So if you want to take this approach what you need to do is write the next book as well. Then look at the two as a whole - do they constitute a single story in two parts or is the cliffhanger resolved (relatively) quickly before moving on to the story of book 2?
If it's the former then you've got yourself a genuine duology, and if you were looking to publish this by a publisher you would be able to provide them with both parts. This can allay concerns that the second part isn't going to deliver - and they might even prefer to have the option of combining the two.
If it's the latter then I'd consider moving the resolution of the cliffhanger into the first part - the pattern of having a cliffhanger and resolving it quickly is a fine (if somewhat cheap) trick to keep the audience engaged in some formats (weekly TV shows, soap operas, comic books - that sort of thing) but in a book series? It's poor form in my opinion and readers are very likely to be annoyed by it.
Having a complete story I think is better than a cliffhanger. Honestly, if your book is good enough, your audience would want to continue the story without being manipulated by a "tune in next time to see how our heroes get out of this" type of ending (which let's be honest, that's usually what cliffhangers end up being). Think of the LotR: The Fellowship of the Ring movie ending. Thematically, it's a complete movie with all but the overarching goal tied up, and there's no "Tune in next time to see whether Frodo and Sam survive" ending; they just get on a boat and start towards their next destination.
I would need to know more as to the plot of your story, but, let's say, there's an overarching goal your characters need to complete. The climax of your first book is a battle or action scene (hypothetically speaking), but that scene is, in the grand scheme of things, not the battle to end the war (metaphorically speaking). Continue your story past that battle and into the falling action (the heroes recover or move on to the next battle) and end it there. Your heroes aren't endanger and there's no "tune in next time..." feeling. The story is complete but the overarching goal is not. Your audience is satisfied with the book being a one off adventure of sorts but need to know whether the overarching goal is completed in the next installment. So, they come back for next installment without the manipulation of "Tune in next time to see how our heroes get out of this".
That's how I would go about it. Hope that helps
When was the last time you were watching a TV show that the season ended in a cliffhanger, but then wasn't renewed for the following season?
Were you happy, sad, or mad about it? And then compare that answer to how you liked the show and how fulfilled you are by it ending.
That's your answer right there.
Here's one example.
Farscape. It was a science fiction series that many people had grown to love. The 4th season ended in a major cliffhanger. And then it was cancelled. A year later and after many complaints, it was picked back up and they made the equivalent of a 3 part movie to resolve the cliffhanger and all the other story arcs left dangling.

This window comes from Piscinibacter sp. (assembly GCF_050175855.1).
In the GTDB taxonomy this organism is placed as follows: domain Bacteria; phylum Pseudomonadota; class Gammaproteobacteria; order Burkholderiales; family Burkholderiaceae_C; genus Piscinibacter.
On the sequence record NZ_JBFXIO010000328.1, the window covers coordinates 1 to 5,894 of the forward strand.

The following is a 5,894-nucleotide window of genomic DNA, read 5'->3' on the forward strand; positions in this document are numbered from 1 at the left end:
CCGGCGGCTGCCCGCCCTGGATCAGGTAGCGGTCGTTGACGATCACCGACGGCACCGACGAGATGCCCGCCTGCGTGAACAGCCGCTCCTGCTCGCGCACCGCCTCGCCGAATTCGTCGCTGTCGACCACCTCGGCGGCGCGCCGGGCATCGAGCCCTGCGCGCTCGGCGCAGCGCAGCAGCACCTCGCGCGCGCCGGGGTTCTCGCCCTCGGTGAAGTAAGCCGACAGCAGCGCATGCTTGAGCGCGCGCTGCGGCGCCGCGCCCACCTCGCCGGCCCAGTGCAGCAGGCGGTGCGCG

It being cancelled left people angry and unfulfilled, which might have happened even if it wasn't a cliffhanger, but with it's cliffhanger, it made them that much more angry.
So what I'm saying is that the only way a cliffhanger really works is if the next book is already available to read or maybe guaranteed to exist. Otherwise you make the reader feel jerked around. Do this enough times with starting a series and never finishing the 2nd book, and you'll lose readers before you get them.
I think you can get away with it, especially in the very serialized YA market. Be sure to have a detailed transition plan. Make sure your first novel has a clear climax and a resolution. Otherwise, it sounds like a good hook to sell your second book.
Another alternative is to tone it down a little and foreshadow the cliffhanger. This tells people there will be a sequel, and they have something to look forward to, but they also get resolution. Do you already have a second book planned and laid out? If your second book is years away, readers may lose interest or get frustrated after a cliffhanger.
If your potential publisher doesn't like it, have a backup end planned. This is likely to simply be an end to the story slightly earlier. If you've gotten an agent to read to the end of your story, they are likely already "bought in" enough that they will tell you if the end is a deal-breaker. You can immediately give them the alternative.
If, however, you are planning to self-publish, then this could get tricky. If the end turns off readers, they won't recommend the book, and you are less likely to have the equivalent of an agent telling you, "This doesn't work." Editors come in all shapes and sizes, though, and will perform as many of these functions as you have money to pay them for. You also need to find some really good beta readers (start recruiting now among people in the field familiar with YA books).
Hopefully, they will either say, "That end was frustrating!" or "So...What happens??!!!" Still have a backup end in mind to respond to the feedback.